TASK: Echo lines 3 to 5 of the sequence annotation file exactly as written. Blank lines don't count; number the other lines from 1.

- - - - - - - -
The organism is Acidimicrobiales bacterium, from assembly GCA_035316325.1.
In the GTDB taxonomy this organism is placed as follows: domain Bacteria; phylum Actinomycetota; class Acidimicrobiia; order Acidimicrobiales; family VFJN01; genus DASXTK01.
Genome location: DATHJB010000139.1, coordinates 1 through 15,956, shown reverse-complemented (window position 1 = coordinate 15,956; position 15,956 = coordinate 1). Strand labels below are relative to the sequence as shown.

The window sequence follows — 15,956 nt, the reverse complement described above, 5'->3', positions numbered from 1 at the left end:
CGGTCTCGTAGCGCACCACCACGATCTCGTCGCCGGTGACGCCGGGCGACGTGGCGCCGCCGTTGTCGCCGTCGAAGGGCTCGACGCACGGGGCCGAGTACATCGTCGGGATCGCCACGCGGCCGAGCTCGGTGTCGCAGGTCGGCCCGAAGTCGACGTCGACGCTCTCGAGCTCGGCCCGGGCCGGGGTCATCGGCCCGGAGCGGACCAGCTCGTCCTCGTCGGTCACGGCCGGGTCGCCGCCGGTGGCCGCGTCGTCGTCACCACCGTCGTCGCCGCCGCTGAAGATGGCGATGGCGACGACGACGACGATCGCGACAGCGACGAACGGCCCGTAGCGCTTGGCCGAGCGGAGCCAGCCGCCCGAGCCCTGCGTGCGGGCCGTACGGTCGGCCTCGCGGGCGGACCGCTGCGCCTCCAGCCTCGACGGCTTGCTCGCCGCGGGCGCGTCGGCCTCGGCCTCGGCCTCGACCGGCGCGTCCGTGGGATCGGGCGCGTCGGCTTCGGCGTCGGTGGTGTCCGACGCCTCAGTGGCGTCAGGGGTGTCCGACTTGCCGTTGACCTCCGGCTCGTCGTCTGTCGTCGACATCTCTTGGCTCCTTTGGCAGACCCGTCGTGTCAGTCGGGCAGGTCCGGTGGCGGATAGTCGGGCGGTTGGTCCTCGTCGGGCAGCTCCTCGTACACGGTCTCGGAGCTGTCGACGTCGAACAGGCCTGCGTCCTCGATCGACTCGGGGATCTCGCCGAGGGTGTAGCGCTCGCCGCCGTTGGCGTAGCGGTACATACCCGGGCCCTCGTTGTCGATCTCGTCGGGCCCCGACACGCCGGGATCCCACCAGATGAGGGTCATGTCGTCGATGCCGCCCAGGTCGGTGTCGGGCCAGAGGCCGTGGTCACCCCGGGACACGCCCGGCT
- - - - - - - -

Genome location: DATHJB010000139.1, coordinates 1 through 15,956, shown reverse-complemented (window position 1 = coordinate 15,956; position 15,956 = coordinate 1). Strand labels below are relative to the sequence as shown.

The window sequence follows — 15,956 nt, the reverse complement described above, 5'->3', positions numbered from 1 at the left end:
CGGTCTCGTAGCGCACCACCACGATCTCGTCGCCGGTGACGCCGGGCGACGTGGCGCCGCCGTTGTCGCCGTCGAAGGGCTCGACGCACGGGGCCGAGTACATCGTCGGGATCGCCACGCGGCCGAGCTCGGTGTCGCAGGTCGGCCCGAAGTCGACGTCGACGCTCTCGAGCTCGGCCCGGGCCGGGGTCATCGGCCCGGAGCGGACCAGCTCGTCCTCGTCGGTCACGGCCGGGTCGCCGCCGGTGGCCGCGTCGTCGTCACCACCGTCGTCGCCGCCGCTGAAGATGGCGATGGCGACGACGACGACGATCGCGACAGCGACGAACGGCCCGTAGCGCTTGGCCGAGCGGAGCCAGCCGCCCGAGCCCTGCGTGCGGGCCGTACGGTCGGCCTCGCGGGCGGACCGCTGCGCCTCCAGCCTCGACGGCTTGCTCGCCGCGGGCGCGTCGGCCTCGGCCTCGGCCTCGACCGGCGCGTCCGTGGGATCGGGCGCGTCGGCTTCGGCGTCGGTGGTGTCCGACGCCTCAGTGGCGTCAGGGGTGTCCGACTTGCCGTTGACCTCCGGCTCGTCGTCTGTCGTCGACATCTCTTGGCTCCTTTGGCAGACCCGTCGTGTCAGTCGGGCAGGTCCGGTGGCGGATAGTCGGGCGGTTGGTCCTCGTCGGGCAGCTCCTCGTACACGGTCTCGGAGCTGTCGACGTCGAACAGGCCTGCGTCCTCGATCGACTCGGGGATCTCGCCGAGGGTGTAGCGCTCGCCGCCGTTGGCGTAGCGGTACATACCCGGGCCCTCGTTGTCGATCTCGTCGGGCCCCGACACGCCGGGATCCCACCAGATGAGGGTCATGTCGTCGATGCCGCCCAGGTCGGTGTCGGGCCAGAGGCCGTGGTCACCCCGGGACACGCCCGGCT